Another problem commonly encountered when using claims data is not weighing the impact things like direct billing and closed systems have on your data. For example, most data sets do not have patient-level coverage for closed systems like Kaiser Permanente. In several regions of the country, closed networks impact the full visibility of facilities and provider networks. It is vital to understand what percent of the market may be missing from these types of “closed networks.” Direct billing, or when a health system or practice bypasses the clearinghouse and sends their claims for payment directly to a payer, is another cause of claims that may be missing entirely from a data set.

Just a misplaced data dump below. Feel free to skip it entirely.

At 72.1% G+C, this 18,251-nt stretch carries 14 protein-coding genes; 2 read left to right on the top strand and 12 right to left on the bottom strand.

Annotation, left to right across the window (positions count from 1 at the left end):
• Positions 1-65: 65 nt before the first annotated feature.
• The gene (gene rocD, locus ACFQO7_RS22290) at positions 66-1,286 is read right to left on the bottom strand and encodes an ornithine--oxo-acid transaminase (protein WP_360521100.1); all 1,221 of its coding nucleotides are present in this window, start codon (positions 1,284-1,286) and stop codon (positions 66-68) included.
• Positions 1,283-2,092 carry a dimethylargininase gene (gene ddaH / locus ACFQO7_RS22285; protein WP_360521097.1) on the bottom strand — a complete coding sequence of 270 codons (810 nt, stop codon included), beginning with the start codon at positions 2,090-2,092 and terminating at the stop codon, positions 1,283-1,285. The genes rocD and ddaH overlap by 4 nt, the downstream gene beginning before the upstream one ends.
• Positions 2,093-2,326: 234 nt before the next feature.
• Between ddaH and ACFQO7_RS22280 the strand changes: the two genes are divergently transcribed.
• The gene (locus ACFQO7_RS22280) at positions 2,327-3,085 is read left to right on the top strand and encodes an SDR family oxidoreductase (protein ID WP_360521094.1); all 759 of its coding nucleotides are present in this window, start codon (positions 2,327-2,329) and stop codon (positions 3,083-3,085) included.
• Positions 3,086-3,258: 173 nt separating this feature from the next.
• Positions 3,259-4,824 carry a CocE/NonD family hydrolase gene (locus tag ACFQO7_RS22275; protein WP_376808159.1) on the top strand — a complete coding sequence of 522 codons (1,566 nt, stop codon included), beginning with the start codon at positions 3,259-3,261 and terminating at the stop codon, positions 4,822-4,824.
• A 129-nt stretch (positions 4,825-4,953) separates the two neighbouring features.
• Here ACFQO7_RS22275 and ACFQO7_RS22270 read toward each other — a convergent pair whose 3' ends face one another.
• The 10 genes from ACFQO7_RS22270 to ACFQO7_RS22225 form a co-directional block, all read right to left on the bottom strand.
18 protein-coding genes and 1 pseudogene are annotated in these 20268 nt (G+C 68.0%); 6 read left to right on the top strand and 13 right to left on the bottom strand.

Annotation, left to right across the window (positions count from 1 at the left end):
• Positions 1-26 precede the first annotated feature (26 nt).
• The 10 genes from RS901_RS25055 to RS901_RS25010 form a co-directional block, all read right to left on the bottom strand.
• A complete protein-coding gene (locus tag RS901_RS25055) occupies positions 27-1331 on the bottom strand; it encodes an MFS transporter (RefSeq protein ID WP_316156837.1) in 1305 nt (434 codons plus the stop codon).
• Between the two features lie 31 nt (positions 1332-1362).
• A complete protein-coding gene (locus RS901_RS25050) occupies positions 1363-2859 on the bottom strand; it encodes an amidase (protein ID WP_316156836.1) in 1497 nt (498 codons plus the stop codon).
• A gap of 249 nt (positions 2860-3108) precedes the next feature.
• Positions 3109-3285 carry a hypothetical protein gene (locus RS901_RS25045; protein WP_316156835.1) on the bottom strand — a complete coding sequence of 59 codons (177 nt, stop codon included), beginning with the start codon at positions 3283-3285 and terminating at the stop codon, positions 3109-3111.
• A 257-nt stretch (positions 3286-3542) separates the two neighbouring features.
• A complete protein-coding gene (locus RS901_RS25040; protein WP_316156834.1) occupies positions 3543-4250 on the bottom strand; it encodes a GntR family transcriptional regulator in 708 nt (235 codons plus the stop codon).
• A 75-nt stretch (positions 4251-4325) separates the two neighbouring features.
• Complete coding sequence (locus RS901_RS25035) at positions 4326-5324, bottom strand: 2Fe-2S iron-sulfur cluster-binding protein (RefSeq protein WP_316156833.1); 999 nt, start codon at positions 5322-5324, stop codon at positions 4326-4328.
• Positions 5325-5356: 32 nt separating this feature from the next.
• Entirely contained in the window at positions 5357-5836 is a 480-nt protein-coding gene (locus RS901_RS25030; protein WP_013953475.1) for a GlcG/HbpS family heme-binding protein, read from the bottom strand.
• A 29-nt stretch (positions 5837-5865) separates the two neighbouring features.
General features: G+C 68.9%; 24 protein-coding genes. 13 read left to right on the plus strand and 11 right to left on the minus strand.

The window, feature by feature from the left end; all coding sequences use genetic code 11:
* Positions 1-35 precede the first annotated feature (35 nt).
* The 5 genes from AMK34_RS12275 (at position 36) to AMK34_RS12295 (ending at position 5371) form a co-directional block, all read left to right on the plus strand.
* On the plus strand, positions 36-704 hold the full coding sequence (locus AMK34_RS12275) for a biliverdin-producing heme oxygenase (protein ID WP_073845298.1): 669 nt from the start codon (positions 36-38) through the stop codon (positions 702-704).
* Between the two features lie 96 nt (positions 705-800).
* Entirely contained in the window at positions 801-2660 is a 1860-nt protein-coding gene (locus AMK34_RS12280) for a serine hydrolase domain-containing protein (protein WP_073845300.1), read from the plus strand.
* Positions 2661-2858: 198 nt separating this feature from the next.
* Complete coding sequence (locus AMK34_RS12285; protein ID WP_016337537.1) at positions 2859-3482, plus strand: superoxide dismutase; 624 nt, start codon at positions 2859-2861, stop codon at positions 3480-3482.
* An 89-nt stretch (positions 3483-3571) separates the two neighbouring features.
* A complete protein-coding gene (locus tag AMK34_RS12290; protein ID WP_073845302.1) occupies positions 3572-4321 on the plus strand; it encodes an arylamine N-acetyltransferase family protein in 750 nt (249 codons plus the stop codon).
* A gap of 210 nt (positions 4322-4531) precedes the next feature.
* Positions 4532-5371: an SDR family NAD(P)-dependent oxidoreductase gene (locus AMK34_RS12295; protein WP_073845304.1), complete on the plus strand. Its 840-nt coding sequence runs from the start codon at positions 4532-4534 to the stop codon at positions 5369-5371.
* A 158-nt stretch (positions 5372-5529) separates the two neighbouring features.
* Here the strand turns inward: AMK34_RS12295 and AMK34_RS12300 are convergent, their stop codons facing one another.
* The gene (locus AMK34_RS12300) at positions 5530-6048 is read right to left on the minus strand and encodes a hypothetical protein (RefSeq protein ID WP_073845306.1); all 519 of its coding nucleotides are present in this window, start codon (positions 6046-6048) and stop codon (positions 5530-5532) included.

When purchasing anonymized data, a patient token/hash is assigned to ensure the privacy of patient identity. The patient token is key to identifying unique patients, successfully joining data sets, and ultimately using the data for applications like constructing patient journeys. Healthcare claims data always contain suspect patient tokens, and it is crucial to identify and correct them when possible. We have seen vendors say they have data for millions of claims that actually turn out to be the result of duplicate tokens. Kythera executes a machine learning process to identify suspect tokens with a high degree of confidence and correct them at scale. This topic deserves a blog of its own so stay tuned for a better understanding of the pervasiveness of suspect patient tokens and how we address this industry-wide problem.